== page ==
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Thomas Jefferson to Colonel Mathews

In Council, October, 1779.

Sir,

The proceedings respecting Governor Hamilton and his companions, previous to your arrival here, you are acquainted with. For your more precise information, I enclose you the advice of Council, of June the 16th, of that of August the 28th, another of September the 19th, on the parole tendered them the 1st instant, and Governor Hamilton’s letter of the same day, stating his objections, in which he persevered: from that time his confinement has become a voluntary one. You delivered us your letters the next day, when, the post being just setting out, much business prevented the Council from taking them into consideration. They have this day attended to them, and found their resolution expressed in the enclosed advice bearing date this day. It gives us great pain that any of our countrymen should be cut off from the society of their friends and tenderest connections, while it seems as if it was in our power, to administer relief. But we trust to their good sense for discerning, and their spirit for bearing up against the fallacy of this appearance. Governor Hamilton and his companions were imprisoned and ironed, 1st. In retaliation for cruel treatment of our captive citizens by the enemy in general. 2nd. For the barbarous species of warfare which himself and his savage allies carried on in our western frontier. 3d. For particular acts of barbarity, of which he himself was personally guilty, to some of our citizens in his power. Any one of these charges was sufficient to justify the measures we took. Of the truth of the first, yourselves are witnesses. Your situation, indeed, seems to have been better since you were sent to New York; but reflect on what you suffered before that, and knew others of our countrymen to suffer, and what you know is now suffered by that more unhappy part of them, who are still confined on board the prison-ships of the enemy. Proofs of the second charge, we have under Hamilton’s own hand: and of the third, as sacred assurances as human testimony is capable of giving. Humane conduct on our part, was found to produce no effect; the contrary, therefore, was to be tried. If it produces a proper lenity to our citizens in captivity, it will have the effect we meant; if it does not, we shall return a severity as terrible as universal. If the causes of our rigor against Hamilton were founded in truth, that rigor was just, and would not give right to the enemy to commence any new hostilities on their part: and all such new severities are to be considered, not as retaliation, but as original and unprovoked. If those causes were, not founded in truth, they should have denied them. If, declining the tribunal of truth and reason, they choose to pervert this into a contest of cruelty and destruction, we will contend with them in that line, and measure out misery to those in our power, in that multiplied proportion which the advantage of superior numbers enables us to do. We shall think it our particular duty, after the information we gather from the papers which have been laid before us, to pay very constant attention to your situation, and that of your fellow prisoners. We hope that the prudence of the enemy will be your protection from injury; and we are assured that your regard for the honor of your country would not permit you to wish we should suffer ourselves to be bullied into an acquiescence, under every insult and cruelty they may choose to practise, and a fear to retaliate, lest you should be made to experience additional sufferings. Their officers and soldiers in our hands are pledges for your safety: we are determined to use them as such. Iron will be retaliated by iron, but a great multiplication on distinguished objects; prison-ships by prison-ships, and like for like in general. I do not mean by this to cover any officer who has acted, or shall act, improperly. They say Captain Willing was guilty of great cruelties at the Natchez; if so, they do right in punishing him. I would use any powers I have, for the punishment of any officer of our own, who should be guilty of excesses unjustifiable under the usages of civilized nations. However, I do not find myself obliged to believe the charge against Captain Willing to be true, on the affirmation of the British commissary, because, in the next breath, he affirms no cruelties have as yet been inflicted on him. Captain Willing has been in irons.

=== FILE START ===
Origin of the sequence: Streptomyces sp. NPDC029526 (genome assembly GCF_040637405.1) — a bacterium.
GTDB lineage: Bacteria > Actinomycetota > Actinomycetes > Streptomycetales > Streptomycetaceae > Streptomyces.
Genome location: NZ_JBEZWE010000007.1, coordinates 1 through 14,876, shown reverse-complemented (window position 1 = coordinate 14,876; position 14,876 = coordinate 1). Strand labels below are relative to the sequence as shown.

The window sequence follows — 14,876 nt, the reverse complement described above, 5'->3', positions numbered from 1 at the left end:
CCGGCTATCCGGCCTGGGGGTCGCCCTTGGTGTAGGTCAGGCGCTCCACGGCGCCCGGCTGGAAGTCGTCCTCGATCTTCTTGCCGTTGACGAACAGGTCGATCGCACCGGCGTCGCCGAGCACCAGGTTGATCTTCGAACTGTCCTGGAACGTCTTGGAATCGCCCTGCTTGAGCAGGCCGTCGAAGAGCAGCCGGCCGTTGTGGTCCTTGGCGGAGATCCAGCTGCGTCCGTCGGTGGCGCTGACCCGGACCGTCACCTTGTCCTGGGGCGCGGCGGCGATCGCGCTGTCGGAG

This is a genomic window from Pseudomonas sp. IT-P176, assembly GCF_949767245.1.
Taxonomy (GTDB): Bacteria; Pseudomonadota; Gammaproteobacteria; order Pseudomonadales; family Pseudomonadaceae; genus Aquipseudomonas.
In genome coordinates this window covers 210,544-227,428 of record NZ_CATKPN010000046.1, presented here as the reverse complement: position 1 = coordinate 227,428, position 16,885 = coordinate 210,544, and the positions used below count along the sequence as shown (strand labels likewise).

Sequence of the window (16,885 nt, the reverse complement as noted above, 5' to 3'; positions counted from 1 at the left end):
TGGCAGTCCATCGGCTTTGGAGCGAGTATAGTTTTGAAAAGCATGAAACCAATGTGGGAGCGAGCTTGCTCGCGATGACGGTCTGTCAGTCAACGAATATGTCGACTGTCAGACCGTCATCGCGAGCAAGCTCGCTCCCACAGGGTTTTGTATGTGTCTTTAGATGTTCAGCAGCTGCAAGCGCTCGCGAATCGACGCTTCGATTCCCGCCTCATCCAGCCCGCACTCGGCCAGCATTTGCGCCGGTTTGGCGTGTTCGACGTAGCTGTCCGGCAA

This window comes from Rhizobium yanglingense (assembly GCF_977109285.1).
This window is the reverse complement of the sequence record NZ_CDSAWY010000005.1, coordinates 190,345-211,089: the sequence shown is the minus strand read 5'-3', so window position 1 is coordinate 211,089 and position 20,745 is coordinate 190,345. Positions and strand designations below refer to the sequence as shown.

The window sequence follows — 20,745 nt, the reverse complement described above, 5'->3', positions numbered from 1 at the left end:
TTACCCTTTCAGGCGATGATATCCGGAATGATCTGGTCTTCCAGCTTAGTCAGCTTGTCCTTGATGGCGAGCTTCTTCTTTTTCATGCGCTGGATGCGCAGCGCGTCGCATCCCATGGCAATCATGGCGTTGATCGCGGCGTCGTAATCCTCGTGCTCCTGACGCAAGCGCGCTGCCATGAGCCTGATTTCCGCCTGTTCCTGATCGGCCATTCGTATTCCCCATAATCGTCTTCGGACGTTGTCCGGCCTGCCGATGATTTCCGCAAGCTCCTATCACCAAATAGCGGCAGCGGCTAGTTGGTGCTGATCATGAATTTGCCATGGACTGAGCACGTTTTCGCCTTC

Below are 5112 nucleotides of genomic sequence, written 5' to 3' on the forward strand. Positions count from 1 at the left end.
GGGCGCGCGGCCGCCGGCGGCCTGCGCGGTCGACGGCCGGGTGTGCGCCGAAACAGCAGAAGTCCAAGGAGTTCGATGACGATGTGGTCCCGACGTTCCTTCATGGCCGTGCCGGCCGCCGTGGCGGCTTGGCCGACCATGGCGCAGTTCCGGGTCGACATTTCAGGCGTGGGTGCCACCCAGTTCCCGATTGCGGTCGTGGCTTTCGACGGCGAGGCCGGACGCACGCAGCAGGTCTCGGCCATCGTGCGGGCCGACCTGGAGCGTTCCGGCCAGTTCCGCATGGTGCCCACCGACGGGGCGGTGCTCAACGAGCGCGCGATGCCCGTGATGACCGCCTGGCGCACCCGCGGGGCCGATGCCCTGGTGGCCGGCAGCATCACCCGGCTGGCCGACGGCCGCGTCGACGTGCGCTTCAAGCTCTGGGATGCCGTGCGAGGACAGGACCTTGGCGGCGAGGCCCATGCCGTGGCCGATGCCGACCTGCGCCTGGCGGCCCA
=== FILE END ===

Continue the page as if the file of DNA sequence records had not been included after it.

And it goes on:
I beg you to be assured, there is nothing consistent with the honor of your country, which we shall not, at all times, be ready to do for the relief of yourself and companions in captivity. We know, that ardent spirit and hatred for tyranny, which brought you into your present situation, will enable you to bear up against it with the firmness, which has distinguished you as a soldier, and to look forward with pleasure to the day, when events shall take place, against which the wounded spirits of your enemies will find no comfort, even from reflections on the most refined of the cruelties with which they have glutted themselves.

I am, with great respect,
your most obedient
and most humble servant,
Th: Jefferson.

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